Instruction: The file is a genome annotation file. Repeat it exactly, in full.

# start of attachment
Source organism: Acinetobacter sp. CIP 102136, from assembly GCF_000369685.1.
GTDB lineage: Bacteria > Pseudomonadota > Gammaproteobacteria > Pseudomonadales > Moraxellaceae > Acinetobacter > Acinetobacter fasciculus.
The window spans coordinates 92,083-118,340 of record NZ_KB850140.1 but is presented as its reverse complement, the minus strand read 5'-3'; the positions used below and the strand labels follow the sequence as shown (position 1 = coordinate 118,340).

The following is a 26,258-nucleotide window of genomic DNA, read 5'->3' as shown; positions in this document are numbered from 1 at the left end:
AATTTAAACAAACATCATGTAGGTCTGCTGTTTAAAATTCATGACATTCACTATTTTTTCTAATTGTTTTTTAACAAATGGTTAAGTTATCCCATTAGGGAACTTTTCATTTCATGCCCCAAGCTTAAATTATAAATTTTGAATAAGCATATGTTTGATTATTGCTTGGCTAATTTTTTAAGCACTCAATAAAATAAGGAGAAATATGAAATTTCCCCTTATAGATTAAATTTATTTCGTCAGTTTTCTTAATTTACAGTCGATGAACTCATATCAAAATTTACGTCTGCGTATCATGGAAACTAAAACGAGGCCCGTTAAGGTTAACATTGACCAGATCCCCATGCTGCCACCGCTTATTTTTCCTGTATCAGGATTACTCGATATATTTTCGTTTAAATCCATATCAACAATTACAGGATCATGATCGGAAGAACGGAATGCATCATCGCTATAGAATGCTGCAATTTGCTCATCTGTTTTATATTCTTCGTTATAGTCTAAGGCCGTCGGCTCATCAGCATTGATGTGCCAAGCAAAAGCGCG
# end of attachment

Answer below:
Source organism: Acinetobacter sp. CIP 102136, from assembly GCF_000369685.1.
GTDB lineage: Bacteria > Pseudomonadota > Gammaproteobacteria > Pseudomonadales > Moraxellaceae > Acinetobacter > Acinetobacter fasciculus.
The window spans coordinates 92,083-118,340 of record NZ_KB850140.1 but is presented as its reverse complement, the minus strand read 5'-3'; the positions used below and the strand labels follow the sequence as shown (position 1 = coordinate 118,340).

The following is a 26,258-nucleotide window of genomic DNA, read 5'->3' as shown; positions in this document are numbered from 1 at the left end:
AATTTAAACAAACATCATGTAGGTCTGCTGTTTAAAATTCATGACATTCACTATTTTTTCTAATTGTTTTTTAACAAATGGTTAAGTTATCCCATTAGGGAACTTTTCATTTCATGCCCCAAGCTTAAATTATAAATTTTGAATAAGCATATGTTTGATTATTGCTTGGCTAATTTTTTAAGCACTCAATAAAATAAGGAGAAATATGAAATTTCCCCTTATAGATTAAATTTATTTCGTCAGTTTTCTTAATTTACAGTCGATGAACTCATATCAAAATTTACGTCTGCGTATCATGGAAACTAAAACGAGGCCCGTTAAGGTTAACATTGACCAGATCCCCATGCTGCCACCGCTTATTTTTCCTGTATCAGGATTACTCGATATATTTTCGTTTAAATCCATATCAACAATTACAGGATCATGATCGGAAGAACGGAATGCATCATCGCTATAGAATGCTGCAATTTGCTCATCTGTTTTATATTCTTCGTTATAGTCTAAGGCCGTCGGCTCATCAGCATTGATGTGCCAAGCAAAAGCGCG